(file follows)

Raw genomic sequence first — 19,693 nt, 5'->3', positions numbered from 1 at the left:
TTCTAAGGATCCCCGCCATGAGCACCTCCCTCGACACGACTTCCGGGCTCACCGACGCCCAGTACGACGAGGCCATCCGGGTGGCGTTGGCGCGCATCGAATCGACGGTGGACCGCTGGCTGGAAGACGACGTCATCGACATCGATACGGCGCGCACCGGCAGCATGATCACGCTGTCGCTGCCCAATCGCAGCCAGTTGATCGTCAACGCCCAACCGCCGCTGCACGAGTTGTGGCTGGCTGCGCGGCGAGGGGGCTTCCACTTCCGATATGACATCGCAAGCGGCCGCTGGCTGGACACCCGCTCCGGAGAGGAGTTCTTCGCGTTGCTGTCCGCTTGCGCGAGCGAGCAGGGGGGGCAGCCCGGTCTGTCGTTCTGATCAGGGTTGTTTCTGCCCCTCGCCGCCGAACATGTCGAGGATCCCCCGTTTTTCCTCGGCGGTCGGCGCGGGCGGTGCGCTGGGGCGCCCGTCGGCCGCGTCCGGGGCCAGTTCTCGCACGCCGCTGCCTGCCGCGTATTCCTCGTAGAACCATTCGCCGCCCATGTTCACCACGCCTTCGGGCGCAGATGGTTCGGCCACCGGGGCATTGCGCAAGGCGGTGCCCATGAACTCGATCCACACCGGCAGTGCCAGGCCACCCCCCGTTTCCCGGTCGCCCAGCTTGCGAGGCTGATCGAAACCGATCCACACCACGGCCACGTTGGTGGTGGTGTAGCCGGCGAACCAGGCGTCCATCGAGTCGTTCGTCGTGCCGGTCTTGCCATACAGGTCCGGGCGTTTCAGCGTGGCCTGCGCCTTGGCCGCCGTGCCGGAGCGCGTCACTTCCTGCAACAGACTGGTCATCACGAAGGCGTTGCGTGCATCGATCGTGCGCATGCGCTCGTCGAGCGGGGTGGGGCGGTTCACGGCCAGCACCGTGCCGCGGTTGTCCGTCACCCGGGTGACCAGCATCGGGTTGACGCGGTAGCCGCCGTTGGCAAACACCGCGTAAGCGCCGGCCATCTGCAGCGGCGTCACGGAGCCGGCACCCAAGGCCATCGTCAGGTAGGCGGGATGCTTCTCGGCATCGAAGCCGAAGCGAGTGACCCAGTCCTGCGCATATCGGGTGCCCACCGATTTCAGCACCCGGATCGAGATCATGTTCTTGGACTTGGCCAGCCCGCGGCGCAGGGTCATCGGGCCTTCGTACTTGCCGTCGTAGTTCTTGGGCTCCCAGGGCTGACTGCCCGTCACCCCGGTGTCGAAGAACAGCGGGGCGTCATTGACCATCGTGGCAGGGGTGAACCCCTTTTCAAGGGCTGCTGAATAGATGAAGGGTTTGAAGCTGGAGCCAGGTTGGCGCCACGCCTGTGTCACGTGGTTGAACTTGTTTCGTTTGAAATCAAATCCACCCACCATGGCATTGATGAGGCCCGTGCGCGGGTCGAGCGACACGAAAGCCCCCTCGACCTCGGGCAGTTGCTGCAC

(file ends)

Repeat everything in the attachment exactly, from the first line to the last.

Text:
Raw genomic sequence first — 19,693 nt, 5'->3', positions numbered from 1 at the left:
TTCTAAGGATCCCCGCCATGAGCACCTCCCTCGACACGACTTCCGGGCTCACCGACGCCCAGTACGACGAGGCCATCCGGGTGGCGTTGGCGCGCATCGAATCGACGGTGGACCGCTGGCTGGAAGACGACGTCATCGACATCGATACGGCGCGCACCGGCAGCATGATCACGCTGTCGCTGCCCAATCGCAGCCAGTTGATCGTCAACGCCCAACCGCCGCTGCACGAGTTGTGGCTGGCTGCGCGGCGAGGGGGCTTCCACTTCCGATATGACATCGCAAGCGGCCGCTGGCTGGACACCCGCTCCGGAGAGGAGTTCTTCGCGTTGCTGTCCGCTTGCGCGAGCGAGCAGGGGGGGCAGCCCGGTCTGTCGTTCTGATCAGGGTTGTTTCTGCCCCTCGCCGCCGAACATGTCGAGGATCCCCCGTTTTTCCTCGGCGGTCGGCGCGGGCGGTGCGCTGGGGCGCCCGTCGGCCGCGTCCGGGGCCAGTTCTCGCACGCCGCTGCCTGCCGCGTATTCCTCGTAGAACCATTCGCCGCCCATGTTCACCACGCCTTCGGGCGCAGATGGTTCGGCCACCGGGGCATTGCGCAAGGCGGTGCCCATGAACTCGATCCACACCGGCAGTGCCAGGCCACCCCCCGTTTCCCGGTCGCCCAGCTTGCGAGGCTGATCGAAACCGATCCACACCACGGCCACGTTGGTGGTGGTGTAGCCGGCGAACCAGGCGTCCATCGAGTCGTTCGTCGTGCCGGTCTTGCCATACAGGTCCGGGCGTTTCAGCGTGGCCTGCGCCTTGGCCGCCGTGCCGGAGCGCGTCACTTCCTGCAACAGACTGGTCATCACGAAGGCGTTGCGTGCATCGATCGTGCGCATGCGCTCGTCGAGCGGGGTGGGGCGGTTCACGGCCAGCACCGTGCCGCGGTTGTCCGTCACCCGGGTGACCAGCATCGGGTTGACGCGGTAGCCGCCGTTGGCAAACACCGCGTAAGCGCCGGCCATCTGCAGCGGCGTCACGGAGCCGGCACCCAAGGCCATCGTCAGGTAGGCGGGATGCTTCTCGGCATCGAAGCCGAAGCGAGTGACCCAGTCCTGCGCATATCGGGTGCCCACCGATTTCAGCACCCGGATCGAGATCATGTTCTTGGACTTGGCCAGCCCGCGGCGCAGGGTCATCGGGCCTTCGTACTTGCCGTCGTAGTTCTTGGGCTCCCAGGGCTGACTGCCCGTCACCCCGGTGTCGAAGAACAGCGGGGCGTCATTGACCATCGTGGCAGGGGTGAACCCCTTTTCAAGGGCTGCTGAATAGATGAAGGGTTTGAAGCTGGAGCCAGGTTGGCGCCACGCCTGTGTCACGTGGTTGAACTTGTTTCGTTTGAAATCAAATCCACCCACCATGGCATTGATGAGGCCCGTGCGCGGGTCGAGCGACACGAAAGCCCCCTCGACCTCGGGCAGTTGCTGCAC